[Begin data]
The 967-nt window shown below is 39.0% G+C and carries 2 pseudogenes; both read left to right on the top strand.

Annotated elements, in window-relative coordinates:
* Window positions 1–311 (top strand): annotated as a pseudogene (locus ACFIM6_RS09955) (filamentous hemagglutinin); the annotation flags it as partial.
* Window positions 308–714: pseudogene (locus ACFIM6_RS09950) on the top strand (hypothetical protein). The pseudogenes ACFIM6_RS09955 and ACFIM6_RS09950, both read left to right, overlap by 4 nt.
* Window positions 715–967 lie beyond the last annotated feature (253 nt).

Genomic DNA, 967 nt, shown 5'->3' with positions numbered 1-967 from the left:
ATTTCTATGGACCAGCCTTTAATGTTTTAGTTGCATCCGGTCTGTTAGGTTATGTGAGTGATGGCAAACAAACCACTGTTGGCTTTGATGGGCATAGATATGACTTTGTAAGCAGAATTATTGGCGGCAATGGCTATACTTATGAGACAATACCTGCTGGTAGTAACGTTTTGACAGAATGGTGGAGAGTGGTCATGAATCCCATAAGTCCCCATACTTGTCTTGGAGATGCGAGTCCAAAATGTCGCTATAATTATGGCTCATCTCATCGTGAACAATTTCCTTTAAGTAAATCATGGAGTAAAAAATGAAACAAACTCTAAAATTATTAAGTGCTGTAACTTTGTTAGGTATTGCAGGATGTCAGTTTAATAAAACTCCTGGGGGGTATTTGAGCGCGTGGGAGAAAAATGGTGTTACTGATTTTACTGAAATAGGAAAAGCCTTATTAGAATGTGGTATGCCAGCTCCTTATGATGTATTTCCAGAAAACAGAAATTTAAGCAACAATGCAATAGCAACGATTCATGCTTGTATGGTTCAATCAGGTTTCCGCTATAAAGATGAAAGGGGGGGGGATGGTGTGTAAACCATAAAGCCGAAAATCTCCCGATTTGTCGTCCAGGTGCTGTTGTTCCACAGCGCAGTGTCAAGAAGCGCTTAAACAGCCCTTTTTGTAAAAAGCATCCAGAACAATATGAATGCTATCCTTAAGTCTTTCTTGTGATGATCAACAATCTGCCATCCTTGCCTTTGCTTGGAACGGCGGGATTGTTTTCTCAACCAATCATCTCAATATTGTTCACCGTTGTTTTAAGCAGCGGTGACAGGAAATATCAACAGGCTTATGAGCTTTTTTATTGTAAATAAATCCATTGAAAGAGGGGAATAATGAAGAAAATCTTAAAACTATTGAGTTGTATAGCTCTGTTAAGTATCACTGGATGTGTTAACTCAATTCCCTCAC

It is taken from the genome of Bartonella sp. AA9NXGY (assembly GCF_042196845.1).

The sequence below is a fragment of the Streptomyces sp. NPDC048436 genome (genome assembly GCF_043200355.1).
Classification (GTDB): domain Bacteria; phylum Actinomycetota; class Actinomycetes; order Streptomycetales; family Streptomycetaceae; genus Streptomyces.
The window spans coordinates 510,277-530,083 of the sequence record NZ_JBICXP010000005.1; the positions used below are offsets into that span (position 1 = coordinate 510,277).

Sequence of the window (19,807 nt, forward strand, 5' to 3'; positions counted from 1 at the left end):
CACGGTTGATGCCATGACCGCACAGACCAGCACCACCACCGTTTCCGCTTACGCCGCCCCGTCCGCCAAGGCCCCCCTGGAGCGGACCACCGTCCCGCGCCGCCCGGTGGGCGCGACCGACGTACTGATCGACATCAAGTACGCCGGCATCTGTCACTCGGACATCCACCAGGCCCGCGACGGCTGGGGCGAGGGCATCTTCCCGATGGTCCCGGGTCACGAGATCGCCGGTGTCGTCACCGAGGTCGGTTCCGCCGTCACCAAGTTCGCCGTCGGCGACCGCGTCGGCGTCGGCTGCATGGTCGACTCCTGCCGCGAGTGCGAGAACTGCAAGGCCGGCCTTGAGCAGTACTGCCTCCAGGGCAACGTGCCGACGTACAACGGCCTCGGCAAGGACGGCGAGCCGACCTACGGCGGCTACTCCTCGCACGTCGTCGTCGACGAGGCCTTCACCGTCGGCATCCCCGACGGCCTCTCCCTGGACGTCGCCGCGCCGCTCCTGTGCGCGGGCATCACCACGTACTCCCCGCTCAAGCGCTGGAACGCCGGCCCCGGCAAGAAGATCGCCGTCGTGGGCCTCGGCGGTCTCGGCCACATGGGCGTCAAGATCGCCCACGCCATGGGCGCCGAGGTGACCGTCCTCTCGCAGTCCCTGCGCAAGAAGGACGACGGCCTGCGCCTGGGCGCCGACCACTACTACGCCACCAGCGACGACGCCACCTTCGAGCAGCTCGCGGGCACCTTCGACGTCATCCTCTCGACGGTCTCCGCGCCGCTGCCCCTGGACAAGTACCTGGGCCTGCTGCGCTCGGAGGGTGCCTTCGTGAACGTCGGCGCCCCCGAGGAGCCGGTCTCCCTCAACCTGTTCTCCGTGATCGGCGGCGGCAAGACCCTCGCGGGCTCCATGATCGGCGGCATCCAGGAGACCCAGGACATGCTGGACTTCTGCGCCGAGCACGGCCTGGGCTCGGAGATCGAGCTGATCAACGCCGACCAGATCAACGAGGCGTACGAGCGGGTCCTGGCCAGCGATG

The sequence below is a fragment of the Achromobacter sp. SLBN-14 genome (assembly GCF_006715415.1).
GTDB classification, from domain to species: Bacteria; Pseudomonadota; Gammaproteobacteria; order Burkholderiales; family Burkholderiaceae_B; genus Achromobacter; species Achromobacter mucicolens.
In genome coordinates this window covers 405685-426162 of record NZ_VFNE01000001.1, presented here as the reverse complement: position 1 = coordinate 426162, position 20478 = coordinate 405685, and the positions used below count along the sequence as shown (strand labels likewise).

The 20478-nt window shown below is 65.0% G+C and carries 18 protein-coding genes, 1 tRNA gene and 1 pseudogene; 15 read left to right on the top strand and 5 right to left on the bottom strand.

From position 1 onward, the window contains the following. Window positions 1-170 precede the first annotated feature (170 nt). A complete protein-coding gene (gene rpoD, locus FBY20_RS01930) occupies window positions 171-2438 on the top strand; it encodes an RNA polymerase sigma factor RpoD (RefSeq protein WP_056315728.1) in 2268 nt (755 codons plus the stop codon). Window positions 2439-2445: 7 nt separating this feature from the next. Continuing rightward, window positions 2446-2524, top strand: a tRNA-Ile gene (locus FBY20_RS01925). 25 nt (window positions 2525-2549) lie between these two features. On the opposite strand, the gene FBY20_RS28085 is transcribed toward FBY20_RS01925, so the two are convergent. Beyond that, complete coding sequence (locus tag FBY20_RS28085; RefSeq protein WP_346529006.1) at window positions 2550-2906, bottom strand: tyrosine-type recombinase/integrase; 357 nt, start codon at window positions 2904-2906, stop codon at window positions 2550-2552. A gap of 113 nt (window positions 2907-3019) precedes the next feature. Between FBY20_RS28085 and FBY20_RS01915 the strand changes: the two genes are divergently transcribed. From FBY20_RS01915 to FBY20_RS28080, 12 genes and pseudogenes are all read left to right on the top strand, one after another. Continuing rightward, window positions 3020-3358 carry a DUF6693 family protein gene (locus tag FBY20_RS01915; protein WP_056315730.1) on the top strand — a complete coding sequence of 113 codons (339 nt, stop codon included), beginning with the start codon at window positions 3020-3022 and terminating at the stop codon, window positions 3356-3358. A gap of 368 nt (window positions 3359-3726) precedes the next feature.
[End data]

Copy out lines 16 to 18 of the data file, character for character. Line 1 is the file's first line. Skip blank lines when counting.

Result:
In genome coordinates this window covers 405685-426162 of record NZ_VFNE01000001.1, presented here as the reverse complement: position 1 = coordinate 426162, position 20478 = coordinate 405685, and the positions used below count along the sequence as shown (strand labels likewise).

The 20478-nt window shown below is 65.0% G+C and carries 18 protein-coding genes, 1 tRNA gene and 1 pseudogene; 15 read left to right on the top strand and 5 right to left on the bottom strand.

From position 1 onward, the window contains the following. Window positions 1-170 precede the first annotated feature (170 nt). A complete protein-coding gene (gene rpoD, locus FBY20_RS01930) occupies window positions 171-2438 on the top strand; it encodes an RNA polymerase sigma factor RpoD (RefSeq protein WP_056315728.1) in 2268 nt (755 codons plus the stop codon). Window positions 2439-2445: 7 nt separating this feature from the next. Continuing rightward, window positions 2446-2524, top strand: a tRNA-Ile gene (locus FBY20_RS01925). 25 nt (window positions 2525-2549) lie between these two features. On the opposite strand, the gene FBY20_RS28085 is transcribed toward FBY20_RS01925, so the two are convergent. Beyond that, complete coding sequence (locus tag FBY20_RS28085; RefSeq protein WP_346529006.1) at window positions 2550-2906, bottom strand: tyrosine-type recombinase/integrase; 357 nt, start codon at window positions 2904-2906, stop codon at window positions 2550-2552. A gap of 113 nt (window positions 2907-3019) precedes the next feature. Between FBY20_RS28085 and FBY20_RS01915 the strand changes: the two genes are divergently transcribed. From FBY20_RS01915 to FBY20_RS28080, 12 genes and pseudogenes are all read left to right on the top strand, one after another. Continuing rightward, window positions 3020-3358 carry a DUF6693 family protein gene (locus tag FBY20_RS01915; protein WP_056315730.1) on the top strand — a complete coding sequence of 113 codons (339 nt, stop codon included), beginning with the start codon at window positions 3020-3022 and terminating at the stop codon, window positions 3356-3358. A gap of 368 nt (window positions 3359-3726) precedes the next feature.